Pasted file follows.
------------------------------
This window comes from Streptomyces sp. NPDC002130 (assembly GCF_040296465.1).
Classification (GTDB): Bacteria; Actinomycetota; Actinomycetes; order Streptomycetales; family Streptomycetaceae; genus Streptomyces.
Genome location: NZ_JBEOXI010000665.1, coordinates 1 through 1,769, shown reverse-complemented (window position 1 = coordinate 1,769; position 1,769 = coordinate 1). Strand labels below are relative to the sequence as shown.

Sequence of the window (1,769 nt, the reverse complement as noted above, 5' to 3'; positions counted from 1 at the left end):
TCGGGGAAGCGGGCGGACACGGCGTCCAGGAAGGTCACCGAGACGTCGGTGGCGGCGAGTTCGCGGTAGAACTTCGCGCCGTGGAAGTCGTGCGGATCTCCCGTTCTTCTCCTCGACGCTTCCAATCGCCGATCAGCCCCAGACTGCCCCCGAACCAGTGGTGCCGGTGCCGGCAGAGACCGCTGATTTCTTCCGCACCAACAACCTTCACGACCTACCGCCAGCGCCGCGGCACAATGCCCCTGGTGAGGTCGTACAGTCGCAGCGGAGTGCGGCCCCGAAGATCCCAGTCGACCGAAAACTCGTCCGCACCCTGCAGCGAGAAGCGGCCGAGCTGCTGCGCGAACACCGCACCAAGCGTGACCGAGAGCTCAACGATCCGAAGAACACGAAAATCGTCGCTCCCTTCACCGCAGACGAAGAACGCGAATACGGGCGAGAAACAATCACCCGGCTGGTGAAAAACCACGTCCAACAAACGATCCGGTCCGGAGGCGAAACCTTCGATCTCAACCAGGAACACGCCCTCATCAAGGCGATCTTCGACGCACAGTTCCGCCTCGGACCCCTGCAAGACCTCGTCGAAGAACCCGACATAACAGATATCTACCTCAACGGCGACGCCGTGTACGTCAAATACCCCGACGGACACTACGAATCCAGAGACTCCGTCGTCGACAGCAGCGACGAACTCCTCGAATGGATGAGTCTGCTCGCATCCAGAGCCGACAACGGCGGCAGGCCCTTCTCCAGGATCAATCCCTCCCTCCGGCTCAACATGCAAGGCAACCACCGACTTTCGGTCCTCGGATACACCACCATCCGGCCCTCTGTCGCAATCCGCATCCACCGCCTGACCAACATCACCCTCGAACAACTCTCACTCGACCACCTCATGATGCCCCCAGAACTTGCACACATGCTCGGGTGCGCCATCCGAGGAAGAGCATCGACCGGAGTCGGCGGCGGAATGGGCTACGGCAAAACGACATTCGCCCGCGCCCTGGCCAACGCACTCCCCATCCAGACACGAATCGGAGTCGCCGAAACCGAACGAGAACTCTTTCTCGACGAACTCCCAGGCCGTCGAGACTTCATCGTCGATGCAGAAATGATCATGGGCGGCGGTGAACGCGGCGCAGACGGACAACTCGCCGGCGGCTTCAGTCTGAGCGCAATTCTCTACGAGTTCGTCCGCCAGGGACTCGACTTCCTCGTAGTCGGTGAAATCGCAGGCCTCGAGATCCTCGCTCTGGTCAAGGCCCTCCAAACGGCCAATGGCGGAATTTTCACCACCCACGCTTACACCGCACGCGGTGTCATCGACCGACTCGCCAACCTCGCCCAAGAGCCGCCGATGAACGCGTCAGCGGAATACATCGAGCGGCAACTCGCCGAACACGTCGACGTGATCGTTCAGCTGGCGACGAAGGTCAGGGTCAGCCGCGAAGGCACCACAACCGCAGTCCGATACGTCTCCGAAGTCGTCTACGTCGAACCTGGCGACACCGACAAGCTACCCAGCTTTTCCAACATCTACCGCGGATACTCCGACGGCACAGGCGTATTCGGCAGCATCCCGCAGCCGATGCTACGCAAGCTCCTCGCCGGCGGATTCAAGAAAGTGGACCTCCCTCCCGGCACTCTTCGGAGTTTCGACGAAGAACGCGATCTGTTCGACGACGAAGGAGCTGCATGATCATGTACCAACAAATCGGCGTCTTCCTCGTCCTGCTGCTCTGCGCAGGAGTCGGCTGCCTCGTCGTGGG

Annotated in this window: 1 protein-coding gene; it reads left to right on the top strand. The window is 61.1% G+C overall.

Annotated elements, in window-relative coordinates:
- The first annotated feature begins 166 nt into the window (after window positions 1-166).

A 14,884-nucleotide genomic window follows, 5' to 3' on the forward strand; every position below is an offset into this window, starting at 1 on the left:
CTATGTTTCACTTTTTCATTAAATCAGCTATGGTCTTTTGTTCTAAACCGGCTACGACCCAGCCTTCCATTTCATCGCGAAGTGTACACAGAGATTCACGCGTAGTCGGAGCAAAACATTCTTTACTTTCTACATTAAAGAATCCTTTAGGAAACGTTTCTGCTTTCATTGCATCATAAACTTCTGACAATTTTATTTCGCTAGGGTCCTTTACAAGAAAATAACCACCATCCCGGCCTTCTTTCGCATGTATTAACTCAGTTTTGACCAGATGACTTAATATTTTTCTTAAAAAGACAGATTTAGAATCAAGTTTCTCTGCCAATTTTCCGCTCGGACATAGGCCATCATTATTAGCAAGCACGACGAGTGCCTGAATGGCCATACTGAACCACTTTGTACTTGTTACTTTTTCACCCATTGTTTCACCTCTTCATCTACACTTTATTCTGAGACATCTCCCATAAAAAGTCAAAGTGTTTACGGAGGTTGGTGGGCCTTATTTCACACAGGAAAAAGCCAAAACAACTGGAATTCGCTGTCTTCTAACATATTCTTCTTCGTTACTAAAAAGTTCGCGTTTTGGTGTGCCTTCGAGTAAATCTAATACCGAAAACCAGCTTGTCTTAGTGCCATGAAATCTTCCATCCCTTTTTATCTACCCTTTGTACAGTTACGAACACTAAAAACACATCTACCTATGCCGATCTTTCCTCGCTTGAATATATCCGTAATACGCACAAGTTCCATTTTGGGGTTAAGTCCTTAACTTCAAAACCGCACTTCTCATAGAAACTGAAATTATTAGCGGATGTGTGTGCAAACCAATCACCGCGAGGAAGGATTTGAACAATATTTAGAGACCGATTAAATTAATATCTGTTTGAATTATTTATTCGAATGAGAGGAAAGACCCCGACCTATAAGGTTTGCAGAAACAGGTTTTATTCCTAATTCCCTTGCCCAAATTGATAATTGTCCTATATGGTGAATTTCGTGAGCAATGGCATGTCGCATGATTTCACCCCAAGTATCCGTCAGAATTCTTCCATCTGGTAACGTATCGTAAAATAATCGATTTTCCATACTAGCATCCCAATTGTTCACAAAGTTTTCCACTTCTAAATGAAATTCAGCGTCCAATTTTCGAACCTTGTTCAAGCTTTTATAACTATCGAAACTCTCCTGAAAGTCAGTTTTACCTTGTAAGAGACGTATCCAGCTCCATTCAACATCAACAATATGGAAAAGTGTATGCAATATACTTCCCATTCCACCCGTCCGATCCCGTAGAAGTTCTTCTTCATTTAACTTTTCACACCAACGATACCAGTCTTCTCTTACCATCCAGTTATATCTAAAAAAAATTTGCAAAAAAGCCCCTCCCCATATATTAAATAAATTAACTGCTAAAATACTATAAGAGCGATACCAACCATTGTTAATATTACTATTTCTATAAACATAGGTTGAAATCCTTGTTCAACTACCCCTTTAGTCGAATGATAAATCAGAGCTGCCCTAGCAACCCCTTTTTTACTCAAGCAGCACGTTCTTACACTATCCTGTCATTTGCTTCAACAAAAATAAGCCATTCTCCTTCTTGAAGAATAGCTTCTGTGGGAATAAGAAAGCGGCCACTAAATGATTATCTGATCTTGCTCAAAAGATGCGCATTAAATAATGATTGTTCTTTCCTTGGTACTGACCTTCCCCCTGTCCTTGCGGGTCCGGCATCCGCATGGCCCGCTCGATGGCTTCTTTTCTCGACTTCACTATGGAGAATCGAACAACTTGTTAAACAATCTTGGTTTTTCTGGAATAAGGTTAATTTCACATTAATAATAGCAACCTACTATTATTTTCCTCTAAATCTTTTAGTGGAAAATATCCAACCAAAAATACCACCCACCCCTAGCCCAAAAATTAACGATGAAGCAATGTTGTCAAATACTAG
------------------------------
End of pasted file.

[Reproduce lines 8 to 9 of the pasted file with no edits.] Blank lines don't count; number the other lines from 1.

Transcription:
- The first annotated feature begins 166 nt into the window (after window positions 1-166).

A 14,884-nucleotide genomic window follows, 5' to 3' on the forward strand; every position below is an offset into this window, starting at 1 on the left: